A new coronavirus antibody test being used by American armed forces can tell if people have been previously infected in a matter of minutes.
The test, made by California-based Global WholeHealth Partners Corp (GWHP), was developed by Dr Shujie Cui, who is known as the ‘father’ of the Strep A test and worked with the Chinese government on SARS testing and vaccine development.
It looks for both IgM antibodies, which are first found after infection, and IgG antibodies, which are most commonly produced in the blood.
Officials say the test can deliver a positive result in just 15 minutes with nearly 99 percent accuracy, and is currently being used by the US Navy.
The company expects to ramp up production so that, in two weeks, 500,000 tests are made per day and, in 30 days, one million tests are produced each day.
A new coronavirus antibody blood test (pictured) has been made by California-based Global WholeHealth Partners Corp, which produces pharmaceutical products
It was developed Dr Shujie Cui, who is known as the ‘father’ of the Strep A test and worked with the Chinese government on SARS testing and vaccine development. Pictured: Hospital Corpsman 1st Class Kossi Fandoumi tests plasma samples on the hospital ship USNS Comfort in New York City, April 19
Peter Santeusanio, product manager for distributor COVIDSignals, told DailyMail.com that testing – both for active infections and antibodies – ‘has been the biggest failure’ of America’s response to the pandemic.
‘Testing is absolutely critical’ to slowing down infections and getting the economy going again, he added.
GWHP’s test is different from other tests currently on the market because both the materials and reagents are made in Santa Barbara, California.
Many of the others are made abroad, such as in China.
‘There is a flood of antibody tests in the marketplace. A lot of tests were made in China and did not have good quality control,’ Santeusanio said.
The test (pictured) can reportedly deliver a positive result in just 15 minutes with nearly 99% accuracy
‘When the source of the supply chain isn in the US – not from China, not from Italy, not from India – you don’t have to do source inspections abroad.’
This part of the reason why the US Food and Drug Administration (FDA) rolled back a decision on Monday that allowed scores of coronavirus blood tests to hit the US market without first providing proof that they worked.
Some tests turned out to be inaccurate or frauds while other companies claimed they could be used at home, which the FDA doesn’t allow.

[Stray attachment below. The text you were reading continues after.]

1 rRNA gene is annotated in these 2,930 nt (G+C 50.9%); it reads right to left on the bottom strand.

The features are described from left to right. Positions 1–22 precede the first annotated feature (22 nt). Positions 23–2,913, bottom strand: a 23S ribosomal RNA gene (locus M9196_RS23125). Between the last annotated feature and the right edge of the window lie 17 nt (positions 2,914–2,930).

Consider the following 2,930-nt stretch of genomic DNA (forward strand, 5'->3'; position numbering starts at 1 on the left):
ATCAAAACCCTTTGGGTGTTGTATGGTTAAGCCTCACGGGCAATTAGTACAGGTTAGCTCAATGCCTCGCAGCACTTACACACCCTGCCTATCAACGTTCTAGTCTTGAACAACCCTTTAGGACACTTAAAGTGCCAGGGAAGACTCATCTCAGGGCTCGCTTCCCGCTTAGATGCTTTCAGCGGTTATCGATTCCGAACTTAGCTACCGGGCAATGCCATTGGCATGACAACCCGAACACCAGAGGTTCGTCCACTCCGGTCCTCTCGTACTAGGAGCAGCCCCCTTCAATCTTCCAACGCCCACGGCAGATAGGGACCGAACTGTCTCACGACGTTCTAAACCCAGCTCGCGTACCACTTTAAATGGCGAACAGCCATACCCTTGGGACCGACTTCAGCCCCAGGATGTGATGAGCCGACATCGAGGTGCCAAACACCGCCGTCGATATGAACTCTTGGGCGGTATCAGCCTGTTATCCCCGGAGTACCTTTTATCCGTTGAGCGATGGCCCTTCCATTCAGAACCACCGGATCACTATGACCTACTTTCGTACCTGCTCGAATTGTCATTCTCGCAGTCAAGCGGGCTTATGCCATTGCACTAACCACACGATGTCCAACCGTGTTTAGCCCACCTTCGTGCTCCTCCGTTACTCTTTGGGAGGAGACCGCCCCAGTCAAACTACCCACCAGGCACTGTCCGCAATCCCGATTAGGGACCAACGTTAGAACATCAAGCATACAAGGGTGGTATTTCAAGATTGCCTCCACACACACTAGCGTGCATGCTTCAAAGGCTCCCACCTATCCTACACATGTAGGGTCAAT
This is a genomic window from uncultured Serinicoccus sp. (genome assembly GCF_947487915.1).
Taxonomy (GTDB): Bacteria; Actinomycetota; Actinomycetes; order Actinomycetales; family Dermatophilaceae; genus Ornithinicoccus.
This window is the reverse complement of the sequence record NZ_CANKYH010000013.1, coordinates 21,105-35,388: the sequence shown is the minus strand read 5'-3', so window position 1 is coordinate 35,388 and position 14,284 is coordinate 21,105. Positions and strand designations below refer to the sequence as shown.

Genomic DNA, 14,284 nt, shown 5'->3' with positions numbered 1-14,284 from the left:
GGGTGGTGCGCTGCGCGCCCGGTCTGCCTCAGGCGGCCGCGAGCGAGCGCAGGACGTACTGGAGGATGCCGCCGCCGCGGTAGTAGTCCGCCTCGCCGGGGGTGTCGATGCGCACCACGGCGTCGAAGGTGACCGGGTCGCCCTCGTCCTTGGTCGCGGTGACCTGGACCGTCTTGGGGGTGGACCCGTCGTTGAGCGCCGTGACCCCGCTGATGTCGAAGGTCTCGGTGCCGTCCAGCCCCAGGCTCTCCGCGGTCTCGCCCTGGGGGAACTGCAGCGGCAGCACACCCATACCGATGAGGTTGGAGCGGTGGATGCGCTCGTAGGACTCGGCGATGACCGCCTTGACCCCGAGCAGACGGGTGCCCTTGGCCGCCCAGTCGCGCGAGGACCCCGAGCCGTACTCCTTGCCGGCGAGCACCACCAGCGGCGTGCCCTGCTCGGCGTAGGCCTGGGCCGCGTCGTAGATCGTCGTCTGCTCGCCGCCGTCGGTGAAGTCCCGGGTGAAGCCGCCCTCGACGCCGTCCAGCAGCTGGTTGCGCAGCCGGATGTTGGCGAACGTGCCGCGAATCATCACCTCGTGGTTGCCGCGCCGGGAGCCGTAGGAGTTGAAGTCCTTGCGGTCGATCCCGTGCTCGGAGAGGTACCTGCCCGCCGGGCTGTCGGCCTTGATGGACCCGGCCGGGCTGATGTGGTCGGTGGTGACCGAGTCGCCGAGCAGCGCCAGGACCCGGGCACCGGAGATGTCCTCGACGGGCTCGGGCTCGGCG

Companies with tests that don’t have FDA authorization will be required to submit formal applications to regulators within 10 business days
Additionally, Santeusanio said that GWHP has a history of making tests for many years, such as Ebola, Zika, malaria and influenza.
Several tests are currently being developed by manufacturers that normally produce products such as shoes.
Santeusanio said the Navy began using GWHP’s test because one of the workers was friendly with someone a few levels across the supply chain.
After the Navy tested the company’s samples, they ordered 1,000 tests. About 100,000 are expected to be shipped over the next few days.
Several Navy ships are using the test, including the USS Theodore Roosevelt (pictured), whose captain was fired after he sounded the alarm of a coronavirus outbreak
According to Santeusanio, GWHP’s tests are being used on a number of Navy ships, including the USS Theodore Roosevelt.
This is the ship on which Captain Brett Crozier was fired after he sounded the alarm of a coronavirus outbreak aboard the aircraft carrier.
‘We expect that [Navy] order to be bumped up to one million in the next 30 days,’ Santeusanio said.
He added that he wants to stress the importance of widespread testing.
‘The economy will eventually recover; people who’ve died will not come back to us,’ said Santeusanio.
‘The bottom line is antibody testing is fast, relatively inexpensive, much safer for those administering it, and states should be deploying antibody testing because reopening without testing is suicide.’